Javed Khan of Victim Support argues community sentencing should play a bigger role in our criminal justice system, and be see as important by victims and the public.
Everyday at Victim Support we see the impact of crime on people’s lives and its corrosive effect on communities. Being a victim of crime can be traumatic and many of the people we help to find the strength to move on feel angry, fearful and question, “why me?”
How we deal with the people who cause this harm is the subject of much debate, thrown into stark relief following the fallout of the riots.
There are undoubtedly those who have committed serious and violent crimes for whom prison is the right place, not only to ensure the public is protected but that justice is delivered.
But what of those who commit less serious offences? Who drift in and out of prison, doing nothing while behind bars, then going on to target more victims and causing more harm when they’re released back into the community.
Time again victims of crime tell us that they want these people to stop committing crime. They want the people who have made their lives a misery to face up to what they have done and repair some of the harm they have caused.
The recent national enquiry by Make Justice Work and its report Community or Custody sought to address some of these issues. Chaired by Peter Oborne, myself and a panel of experts from across the criminal justice sector looked at whether rigorous community sentences could be more effective than short prison terms in stopping persistent and low level offending.
It’s staggering that nearly two thirds of offenders serving short sentences are reconvicted in a year. Latest estimates suggest that this endless cycle of crime costs us between £7bn and £10bn a year. Cleary such reoffending rates do nothing for victims, who want to be reassured that the revolving prison door is slammed firmly shut and that offenders are on the path to reform.
Over the last twelve months the enquiry gathered first hand evidence from victims, offenders, magistrates, police, probation officers and private and voluntary sector providers of community sentences across the country. It became apparent following visits to intensive community sentence programmes that they delivered tough punishment, alongside effective reductions in reoffending.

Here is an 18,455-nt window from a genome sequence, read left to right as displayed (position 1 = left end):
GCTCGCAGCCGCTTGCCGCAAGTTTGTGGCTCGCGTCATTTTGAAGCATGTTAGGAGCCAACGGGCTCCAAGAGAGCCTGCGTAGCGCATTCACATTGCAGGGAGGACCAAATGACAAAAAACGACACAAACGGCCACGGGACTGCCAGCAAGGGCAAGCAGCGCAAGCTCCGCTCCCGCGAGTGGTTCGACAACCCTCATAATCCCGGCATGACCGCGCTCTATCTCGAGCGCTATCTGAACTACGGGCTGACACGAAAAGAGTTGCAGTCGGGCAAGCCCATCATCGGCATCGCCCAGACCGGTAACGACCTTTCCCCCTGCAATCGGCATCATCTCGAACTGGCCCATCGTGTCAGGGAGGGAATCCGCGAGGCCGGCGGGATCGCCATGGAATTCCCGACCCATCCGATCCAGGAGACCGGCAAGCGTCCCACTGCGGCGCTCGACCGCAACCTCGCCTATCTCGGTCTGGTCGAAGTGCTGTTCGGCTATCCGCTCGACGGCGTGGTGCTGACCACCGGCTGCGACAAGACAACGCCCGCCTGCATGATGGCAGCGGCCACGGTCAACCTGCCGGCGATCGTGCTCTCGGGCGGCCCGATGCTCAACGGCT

I was surprised to hear from many offenders that they viewed community sentences as tougher than a short spell in prison which served as little more than a break from their chaotic lifestyles. There will always be those who refuse to cooperate with community punishments and given that neighbourhoods need respite, prison should be the only option for some offenders.
But I was struck how intensive community sentences could force persistent offenders to change their behaviour and face up to the impact of their actions. One of the people we met told us how the community sentence moved him from a life of crime fed by his addiction to the world of work with structure in his life for the first time.
His story is featured in this video here to complement the enquiry’s final report. It highlights the need to move on from a debate centred around, being ‘tough’ or ‘soft’, to what is effective in reducing reoffending and giving victims what they need. (You can also see it here).
It is clear that intensive community sentences have an important role to play in the criminal justice system in stopping the cycle of crime. But they need to have the confidence of the public and victims who often see them as being a ‘soft’ option.
This is one of the key recommendations from Community or Custody. Victims need to be confident that community sentences are tough and effective and that offenders who breach the conditions of their order face a swift and firm response.
Reparation also needs to be at the heart of an intensive community sentence with offenders understanding and repairing the harm they have caused to their communities and victims. This means ensuring that victim awareness activities are part of all community orders and that we work towards ensuring the option of restorative justice is available and that is victim led and delivered to national standards.
Crucially, the key drivers of offending need to be addressed, to help offenders move towards a stable, productive and crime-free life. By effectively tackling the causes of crime and changing offender behaviour we can tackle some of the low level persistent offending that blights some of our communities.
• Review of Cutting Crime and Building Confidence: Empowering Victims and Communities – Steve McCabe MP, September 25th 2011
• Choosing short sentences over community service for looters will increase reoffending – Andrew Nielson, August 17th 2011
• Government’s latest u-turn puts political goals ahead of effective jails – Frances Crook, June 9th 2011
• Cuts to probation service could pave the way to disaster – Sophie Willett, March 14th 2011
• Probation will reduce re-offending – not privatisation – Conor McGinn, February 22nd 2010